39. The State party should:
(a) Take all measures necessary to bring all serious human rights violations to an end, in particular extrajudicial killings, abductions, arbitrary detention, enforced disappearances, torture and ill-treatment; investigate all allegations, prosecute perpetrators, and, if they are convicted, punish them with commensurate sanctions and provide victims with effective remedies, under article 2 (3) of the Covenant;
(b) Ensure the exercise of freedom of expression and the right of peaceful assembly and association for all inhabitants of Crimea; refrain from intimidating and attacking journalists, human rights defenders and activists who are exercising their rights; and ensure that all violations committed against members of these groups are investigated, the perpetrators brought to justice and the victims provided with effective remedies;
(c) Take all measures necessary to ensure the functioning of an independent judicial system in Crimea, including by conducting public hearings, ensure the unhindered exercise of the legal profession and refrain from any interference in the professional activities of lawyers defending their clients;
(d) Respect and ensure the rights of persons belonging to minorities and Indigenous Peoples, and ensure in particular that Crimean Tatars and Ukrainians are not subject to discrimination, including with respect to education in their language and political participation, in particular by reinstating the Mejlis;
(e) Immediately end the practice of forced mobilization and conscription of Crimean residents;
(f) Respect and ensure freedom of religion and belief in Crimea and refrain from any interference contrary to the provisions of the Covenant.
Rights of Indigenous Peoples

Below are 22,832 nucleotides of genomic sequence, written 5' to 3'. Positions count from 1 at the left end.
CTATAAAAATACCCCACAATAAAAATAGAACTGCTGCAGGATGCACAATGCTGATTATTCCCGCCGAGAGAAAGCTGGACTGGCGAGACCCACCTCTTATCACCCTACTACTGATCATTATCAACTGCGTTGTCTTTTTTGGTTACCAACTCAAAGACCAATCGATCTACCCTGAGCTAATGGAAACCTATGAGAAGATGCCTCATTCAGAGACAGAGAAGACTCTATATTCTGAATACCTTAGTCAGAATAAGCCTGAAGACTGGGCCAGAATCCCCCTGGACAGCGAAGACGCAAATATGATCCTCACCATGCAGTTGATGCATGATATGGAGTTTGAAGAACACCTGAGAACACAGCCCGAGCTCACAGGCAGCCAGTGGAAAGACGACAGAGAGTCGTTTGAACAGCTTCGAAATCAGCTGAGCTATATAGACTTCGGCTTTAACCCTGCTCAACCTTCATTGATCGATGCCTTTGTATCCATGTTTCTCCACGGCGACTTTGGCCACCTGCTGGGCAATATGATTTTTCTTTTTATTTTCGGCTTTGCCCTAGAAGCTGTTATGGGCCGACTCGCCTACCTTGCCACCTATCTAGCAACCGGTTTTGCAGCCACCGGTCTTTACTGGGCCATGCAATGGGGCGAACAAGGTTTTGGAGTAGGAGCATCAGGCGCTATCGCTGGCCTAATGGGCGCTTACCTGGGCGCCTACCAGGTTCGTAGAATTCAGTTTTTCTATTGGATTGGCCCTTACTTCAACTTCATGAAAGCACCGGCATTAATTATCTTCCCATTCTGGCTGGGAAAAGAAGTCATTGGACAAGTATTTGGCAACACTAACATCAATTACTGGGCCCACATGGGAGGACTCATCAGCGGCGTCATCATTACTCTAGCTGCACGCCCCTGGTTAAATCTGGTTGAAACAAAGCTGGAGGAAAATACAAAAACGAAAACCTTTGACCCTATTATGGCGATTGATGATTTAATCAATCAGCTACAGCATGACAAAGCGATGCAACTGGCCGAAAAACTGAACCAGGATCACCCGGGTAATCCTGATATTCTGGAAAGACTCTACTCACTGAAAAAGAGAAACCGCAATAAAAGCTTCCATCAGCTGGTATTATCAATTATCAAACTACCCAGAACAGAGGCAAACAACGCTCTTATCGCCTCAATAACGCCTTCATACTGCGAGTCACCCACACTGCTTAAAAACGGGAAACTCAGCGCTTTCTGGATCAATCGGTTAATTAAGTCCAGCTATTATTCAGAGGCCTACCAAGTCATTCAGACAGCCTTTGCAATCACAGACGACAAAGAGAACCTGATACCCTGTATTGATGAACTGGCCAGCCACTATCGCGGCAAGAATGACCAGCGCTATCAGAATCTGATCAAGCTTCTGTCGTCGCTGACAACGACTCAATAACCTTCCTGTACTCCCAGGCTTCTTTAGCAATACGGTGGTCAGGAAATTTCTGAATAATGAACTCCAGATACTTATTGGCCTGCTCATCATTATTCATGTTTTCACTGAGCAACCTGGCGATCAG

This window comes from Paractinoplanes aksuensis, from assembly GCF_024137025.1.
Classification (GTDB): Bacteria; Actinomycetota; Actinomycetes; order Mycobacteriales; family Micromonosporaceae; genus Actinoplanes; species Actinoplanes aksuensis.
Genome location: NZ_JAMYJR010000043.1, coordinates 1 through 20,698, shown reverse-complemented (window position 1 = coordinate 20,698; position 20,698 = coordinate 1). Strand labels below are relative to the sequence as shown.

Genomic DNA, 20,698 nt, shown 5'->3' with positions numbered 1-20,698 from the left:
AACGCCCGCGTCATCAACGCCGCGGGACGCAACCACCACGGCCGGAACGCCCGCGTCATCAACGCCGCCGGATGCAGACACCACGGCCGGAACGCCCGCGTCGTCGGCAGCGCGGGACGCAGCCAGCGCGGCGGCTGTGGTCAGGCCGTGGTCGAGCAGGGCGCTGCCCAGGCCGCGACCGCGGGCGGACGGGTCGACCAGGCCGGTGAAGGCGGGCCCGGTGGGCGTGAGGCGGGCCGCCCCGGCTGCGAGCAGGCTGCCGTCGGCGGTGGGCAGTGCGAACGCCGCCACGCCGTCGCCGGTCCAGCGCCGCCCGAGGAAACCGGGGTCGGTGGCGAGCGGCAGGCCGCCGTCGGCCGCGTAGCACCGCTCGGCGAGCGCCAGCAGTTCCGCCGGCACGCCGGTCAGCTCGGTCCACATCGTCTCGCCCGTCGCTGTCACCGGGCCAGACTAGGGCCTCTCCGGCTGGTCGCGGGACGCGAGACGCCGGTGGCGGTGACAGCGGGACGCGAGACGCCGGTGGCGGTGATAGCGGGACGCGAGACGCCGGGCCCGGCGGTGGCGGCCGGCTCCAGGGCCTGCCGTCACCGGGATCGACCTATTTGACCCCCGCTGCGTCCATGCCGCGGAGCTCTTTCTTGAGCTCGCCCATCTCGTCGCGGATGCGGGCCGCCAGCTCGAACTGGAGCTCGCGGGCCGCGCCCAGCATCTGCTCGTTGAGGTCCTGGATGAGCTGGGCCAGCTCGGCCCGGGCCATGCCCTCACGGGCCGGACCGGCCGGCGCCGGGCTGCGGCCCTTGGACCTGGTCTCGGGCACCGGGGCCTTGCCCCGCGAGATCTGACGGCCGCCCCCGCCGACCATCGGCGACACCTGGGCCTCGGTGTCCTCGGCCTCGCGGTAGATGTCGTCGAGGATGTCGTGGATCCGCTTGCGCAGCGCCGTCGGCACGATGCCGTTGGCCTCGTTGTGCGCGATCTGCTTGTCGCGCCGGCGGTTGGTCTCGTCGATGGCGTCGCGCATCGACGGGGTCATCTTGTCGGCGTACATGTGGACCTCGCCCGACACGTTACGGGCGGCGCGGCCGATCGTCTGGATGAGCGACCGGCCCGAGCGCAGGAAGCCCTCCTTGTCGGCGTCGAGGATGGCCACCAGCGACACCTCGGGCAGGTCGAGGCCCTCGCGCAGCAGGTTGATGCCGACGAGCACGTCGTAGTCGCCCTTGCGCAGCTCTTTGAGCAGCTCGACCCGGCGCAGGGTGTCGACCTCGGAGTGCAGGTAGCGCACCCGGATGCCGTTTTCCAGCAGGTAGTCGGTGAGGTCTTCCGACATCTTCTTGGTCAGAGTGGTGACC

40.The Committee is concerned about reports of infringements on the rights of Indigenous Peoples in the context of extractive industry operations and other development projects, in particular with respect to their right to participate in the decision- making process concerning their lands and resources based on the principle of free, prior and informed consent. The Committee expresses its concern about the dissolution of the Centre for Support of Indigenous Peoples of the North. The Committee reiterates its previous concerns about allegations of harassment of Indigenous human rights defenders, which remain unanswered by the State party, and expresses concern about further allegations of harassment that it has received, including in relation to participation of Indigenous representatives in international forums (arts. 6, 19, 22 and 27).
41. In line with article 27 of the Covenant, other international standards and constitutional guarantees, the State party should:
(a) Ensure the participation of Indigenous Peoples in the decision-making process concerning their lands and resources on the basis of the principle of free, prior and informed consent;
(b) Guarantee freedom of association for Indigenous people, including by reconsidering the dissolution of the Centre for Support of Indigenous Peoples of the North;
(c) Protect Indigenous human rights defenders from all harassment, including in respect to their participation in relevant international forums on Indigenous Peoples ’ rights.
D.Dissemination and follow-up
42. The State party should widely disseminate the Covenant, the first Optional Protocol thereto, its eighth periodic report, the written replies to the Committee ’ s list of issues and the present concluding observations with a view to raising awareness of the rights enshrined in the Covenant among the judicial, legislative and administrative authorities, civil society, non-governmental organizations operating in the country and the general public. The State party should ensure that the periodic report and the present concluding observations are translated into the official and minority languages of the State party.
43. In accordance with rule 75 (1) of the Committee ’ s rules of procedure, the State party is requested to provide, by 4 November 2025, information on the implementation of the recommendations made by the Committee in paragraphs 7 (protection of the Covenant rights in situations of armed conflict), 27 (harassment, violence and killing of opposition politicians, journalists, lawyers and human rights defenders) and 29 (freedom of expression) above.
44. The Committee requests the State party to submit its next periodic report by 6 November 2028 and to include in that report specific up-to-date information on the implementation of the recommendations made in the present concluding observations and of the Covenant as a whole. The Committee also requests the State party, in preparing the report, to broadly consult civil society and non-governmental organizations operating in the country. In accordance with General Assembly resolution 68/268, the word limit for the report is 21,200 words.